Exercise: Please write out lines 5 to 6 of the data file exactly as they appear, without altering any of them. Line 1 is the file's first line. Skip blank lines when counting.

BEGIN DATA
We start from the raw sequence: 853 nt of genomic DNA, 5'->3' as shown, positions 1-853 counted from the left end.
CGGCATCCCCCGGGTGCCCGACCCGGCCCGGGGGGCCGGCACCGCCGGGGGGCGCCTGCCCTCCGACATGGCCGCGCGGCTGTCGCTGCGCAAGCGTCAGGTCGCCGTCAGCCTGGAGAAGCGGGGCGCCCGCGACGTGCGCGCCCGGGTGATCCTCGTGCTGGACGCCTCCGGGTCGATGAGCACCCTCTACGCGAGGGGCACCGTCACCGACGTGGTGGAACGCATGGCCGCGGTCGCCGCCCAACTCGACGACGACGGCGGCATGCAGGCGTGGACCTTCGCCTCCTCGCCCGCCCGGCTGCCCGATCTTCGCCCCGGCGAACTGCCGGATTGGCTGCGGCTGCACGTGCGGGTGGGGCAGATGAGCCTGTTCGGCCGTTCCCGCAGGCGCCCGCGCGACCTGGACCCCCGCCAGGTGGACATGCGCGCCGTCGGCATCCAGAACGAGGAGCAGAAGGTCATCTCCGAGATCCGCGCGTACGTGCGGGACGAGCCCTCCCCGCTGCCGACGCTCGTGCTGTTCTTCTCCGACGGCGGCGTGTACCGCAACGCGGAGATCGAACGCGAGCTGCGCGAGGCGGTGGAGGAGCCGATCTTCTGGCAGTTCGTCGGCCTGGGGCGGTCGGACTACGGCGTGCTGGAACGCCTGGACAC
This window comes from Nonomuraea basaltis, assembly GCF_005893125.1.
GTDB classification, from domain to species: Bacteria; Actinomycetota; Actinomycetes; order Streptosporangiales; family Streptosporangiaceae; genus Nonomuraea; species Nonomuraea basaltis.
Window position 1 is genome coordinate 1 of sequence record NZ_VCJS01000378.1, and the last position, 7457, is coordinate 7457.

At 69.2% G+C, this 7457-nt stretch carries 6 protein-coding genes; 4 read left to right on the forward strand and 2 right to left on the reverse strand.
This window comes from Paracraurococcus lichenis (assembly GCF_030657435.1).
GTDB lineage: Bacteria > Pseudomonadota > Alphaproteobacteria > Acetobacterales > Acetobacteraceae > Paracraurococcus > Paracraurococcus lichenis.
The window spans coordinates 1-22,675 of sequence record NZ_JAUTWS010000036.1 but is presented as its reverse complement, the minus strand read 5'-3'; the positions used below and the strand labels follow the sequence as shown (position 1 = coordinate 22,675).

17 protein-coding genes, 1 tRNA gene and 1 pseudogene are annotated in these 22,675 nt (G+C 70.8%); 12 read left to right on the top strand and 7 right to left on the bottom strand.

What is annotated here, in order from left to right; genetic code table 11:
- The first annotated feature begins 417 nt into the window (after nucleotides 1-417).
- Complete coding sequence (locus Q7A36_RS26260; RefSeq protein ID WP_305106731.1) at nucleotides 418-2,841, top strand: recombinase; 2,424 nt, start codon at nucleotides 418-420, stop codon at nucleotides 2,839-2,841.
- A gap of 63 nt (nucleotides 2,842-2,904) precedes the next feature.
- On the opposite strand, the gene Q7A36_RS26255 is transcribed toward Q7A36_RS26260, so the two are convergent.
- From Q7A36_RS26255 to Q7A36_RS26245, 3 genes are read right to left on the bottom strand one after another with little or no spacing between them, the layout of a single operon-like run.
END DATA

Window position 1 is genome coordinate 1 of sequence record NZ_VCJS01000378.1, and the last position, 7457, is coordinate 7457.

At 69.2% G+C, this 7457-nt stretch carries 6 protein-coding genes; 4 read left to right on the forward strand and 2 right to left on the reverse strand.